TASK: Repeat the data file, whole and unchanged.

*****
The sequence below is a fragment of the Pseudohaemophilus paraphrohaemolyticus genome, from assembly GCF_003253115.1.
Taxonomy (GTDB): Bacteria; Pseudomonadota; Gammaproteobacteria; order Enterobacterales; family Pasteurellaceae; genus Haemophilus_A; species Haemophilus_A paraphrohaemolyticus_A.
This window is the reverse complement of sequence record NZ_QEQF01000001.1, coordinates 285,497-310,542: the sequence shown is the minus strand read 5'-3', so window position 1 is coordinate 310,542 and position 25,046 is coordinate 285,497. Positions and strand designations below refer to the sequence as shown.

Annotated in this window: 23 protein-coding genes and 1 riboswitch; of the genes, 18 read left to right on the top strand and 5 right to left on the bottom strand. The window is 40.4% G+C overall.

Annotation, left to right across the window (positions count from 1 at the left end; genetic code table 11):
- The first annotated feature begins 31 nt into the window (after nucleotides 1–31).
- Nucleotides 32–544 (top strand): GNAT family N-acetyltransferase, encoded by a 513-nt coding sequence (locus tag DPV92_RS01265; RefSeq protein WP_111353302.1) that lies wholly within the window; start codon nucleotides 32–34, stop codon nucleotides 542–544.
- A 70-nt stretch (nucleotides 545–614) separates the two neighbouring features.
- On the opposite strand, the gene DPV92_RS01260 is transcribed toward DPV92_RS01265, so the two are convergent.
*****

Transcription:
The sequence below is a fragment of the Pseudohaemophilus paraphrohaemolyticus genome, from assembly GCF_003253115.1.
Taxonomy (GTDB): Bacteria; Pseudomonadota; Gammaproteobacteria; order Enterobacterales; family Pasteurellaceae; genus Haemophilus_A; species Haemophilus_A paraphrohaemolyticus_A.
This window is the reverse complement of sequence record NZ_QEQF01000001.1, coordinates 285,497-310,542: the sequence shown is the minus strand read 5'-3', so window position 1 is coordinate 310,542 and position 25,046 is coordinate 285,497. Positions and strand designations below refer to the sequence as shown.

Annotated in this window: 23 protein-coding genes and 1 riboswitch; of the genes, 18 read left to right on the top strand and 5 right to left on the bottom strand. The window is 40.4% G+C overall.

Annotation, left to right across the window (positions count from 1 at the left end; genetic code table 11):
- The first annotated feature begins 31 nt into the window (after nucleotides 1–31).
- Nucleotides 32–544 (top strand): GNAT family N-acetyltransferase, encoded by a 513-nt coding sequence (locus tag DPV92_RS01265; RefSeq protein WP_111353302.1) that lies wholly within the window; start codon nucleotides 32–34, stop codon nucleotides 542–544.
- A 70-nt stretch (nucleotides 545–614) separates the two neighbouring features.
- On the opposite strand, the gene DPV92_RS01260 is transcribed toward DPV92_RS01265, so the two are convergent.